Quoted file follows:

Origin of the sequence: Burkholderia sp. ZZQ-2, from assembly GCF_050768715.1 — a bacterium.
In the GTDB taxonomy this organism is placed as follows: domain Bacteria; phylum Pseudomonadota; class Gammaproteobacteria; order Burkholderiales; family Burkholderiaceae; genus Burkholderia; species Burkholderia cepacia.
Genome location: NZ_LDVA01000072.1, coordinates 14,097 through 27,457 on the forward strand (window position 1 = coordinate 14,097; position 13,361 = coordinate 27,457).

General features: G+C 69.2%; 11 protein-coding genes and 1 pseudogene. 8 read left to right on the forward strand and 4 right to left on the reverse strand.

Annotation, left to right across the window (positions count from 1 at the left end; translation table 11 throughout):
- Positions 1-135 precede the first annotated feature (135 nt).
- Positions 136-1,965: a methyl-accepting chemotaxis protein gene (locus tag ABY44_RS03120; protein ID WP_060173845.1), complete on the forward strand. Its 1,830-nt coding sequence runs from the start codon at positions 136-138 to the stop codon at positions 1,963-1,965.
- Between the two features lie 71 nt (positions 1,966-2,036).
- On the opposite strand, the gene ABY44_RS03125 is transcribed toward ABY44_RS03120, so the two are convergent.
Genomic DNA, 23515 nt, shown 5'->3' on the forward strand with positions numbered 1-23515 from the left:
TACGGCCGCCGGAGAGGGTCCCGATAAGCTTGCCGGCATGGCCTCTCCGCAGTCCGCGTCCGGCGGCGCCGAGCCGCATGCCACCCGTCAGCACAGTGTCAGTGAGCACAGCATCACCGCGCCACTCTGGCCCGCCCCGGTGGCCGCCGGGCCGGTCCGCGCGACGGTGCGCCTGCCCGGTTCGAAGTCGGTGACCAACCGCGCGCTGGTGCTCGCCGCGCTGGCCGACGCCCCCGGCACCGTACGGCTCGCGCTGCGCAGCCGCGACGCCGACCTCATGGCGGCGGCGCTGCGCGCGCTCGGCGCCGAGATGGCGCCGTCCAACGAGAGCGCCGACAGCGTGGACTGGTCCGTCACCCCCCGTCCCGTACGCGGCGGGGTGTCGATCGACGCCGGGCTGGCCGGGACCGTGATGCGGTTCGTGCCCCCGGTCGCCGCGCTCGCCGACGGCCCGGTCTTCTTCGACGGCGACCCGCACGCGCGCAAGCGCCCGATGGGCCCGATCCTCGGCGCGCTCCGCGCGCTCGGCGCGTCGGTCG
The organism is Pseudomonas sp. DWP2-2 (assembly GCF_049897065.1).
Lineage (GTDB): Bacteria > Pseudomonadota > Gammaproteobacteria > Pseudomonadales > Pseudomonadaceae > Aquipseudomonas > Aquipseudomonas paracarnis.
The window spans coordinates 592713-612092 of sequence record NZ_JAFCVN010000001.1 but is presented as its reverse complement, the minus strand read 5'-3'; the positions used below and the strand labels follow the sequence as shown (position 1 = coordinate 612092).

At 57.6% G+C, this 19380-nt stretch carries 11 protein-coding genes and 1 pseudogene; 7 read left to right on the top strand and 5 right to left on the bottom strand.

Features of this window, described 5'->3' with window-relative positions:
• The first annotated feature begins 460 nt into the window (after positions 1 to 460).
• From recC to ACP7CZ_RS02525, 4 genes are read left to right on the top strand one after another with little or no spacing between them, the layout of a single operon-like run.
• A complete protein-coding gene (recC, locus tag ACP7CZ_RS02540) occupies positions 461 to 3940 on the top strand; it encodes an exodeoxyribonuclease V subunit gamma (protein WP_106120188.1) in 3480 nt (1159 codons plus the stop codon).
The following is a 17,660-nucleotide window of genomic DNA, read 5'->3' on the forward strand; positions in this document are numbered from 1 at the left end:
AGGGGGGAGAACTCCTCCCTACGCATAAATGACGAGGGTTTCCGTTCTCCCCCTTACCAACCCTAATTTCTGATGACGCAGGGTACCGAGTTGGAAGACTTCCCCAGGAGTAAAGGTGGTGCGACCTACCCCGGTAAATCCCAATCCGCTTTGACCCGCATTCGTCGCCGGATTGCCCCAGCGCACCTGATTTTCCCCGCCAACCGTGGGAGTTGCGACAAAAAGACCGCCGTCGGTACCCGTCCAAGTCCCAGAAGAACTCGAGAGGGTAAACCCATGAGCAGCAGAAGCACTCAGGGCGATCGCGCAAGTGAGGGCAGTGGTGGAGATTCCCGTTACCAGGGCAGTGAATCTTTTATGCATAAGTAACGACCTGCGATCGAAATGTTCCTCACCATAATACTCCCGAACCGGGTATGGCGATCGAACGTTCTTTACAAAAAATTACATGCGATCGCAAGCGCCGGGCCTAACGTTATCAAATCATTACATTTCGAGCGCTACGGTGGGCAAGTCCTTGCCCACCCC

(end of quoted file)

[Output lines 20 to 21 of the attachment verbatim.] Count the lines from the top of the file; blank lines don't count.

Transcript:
The following is a 17,660-nucleotide window of genomic DNA, read 5'->3' on the forward strand; positions in this document are numbered from 1 at the left end:
AGGGGGGAGAACTCCTCCCTACGCATAAATGACGAGGGTTTCCGTTCTCCCCCTTACCAACCCTAATTTCTGATGACGCAGGGTACCGAGTTGGAAGACTTCCCCAGGAGTAAAGGTGGTGCGACCTACCCCGGTAAATCCCAATCCGCTTTGACCCGCATTCGTCGCCGGATTGCCCCAGCGCACCTGATTTTCCCCGCCAACCGTGGGAGTTGCGACAAAAAGACCGCCGTCGGTACCCGTCCAAGTCCCAGAAGAACTCGAGAGGGTAAACCCATGAGCAGCAGAAGCACTCAGGGCGATCGCGCAAGTGAGGGCAGTGGTGGAGATTCCCGTTACCAGGGCAGTGAATCTTTTATGCATAAGTAACGACCTGCGATCGAAATGTTCCTCACCATAATACTCCCGAACCGGGTATGGCGATCGAACGTTCTTTACAAAAAATTACATGCGATCGCAAGCGCCGGGCCTAACGTTATCAAATCATTACATTTCGAGCGCTACGGTGGGCAAGTCCTTGCCCACCCC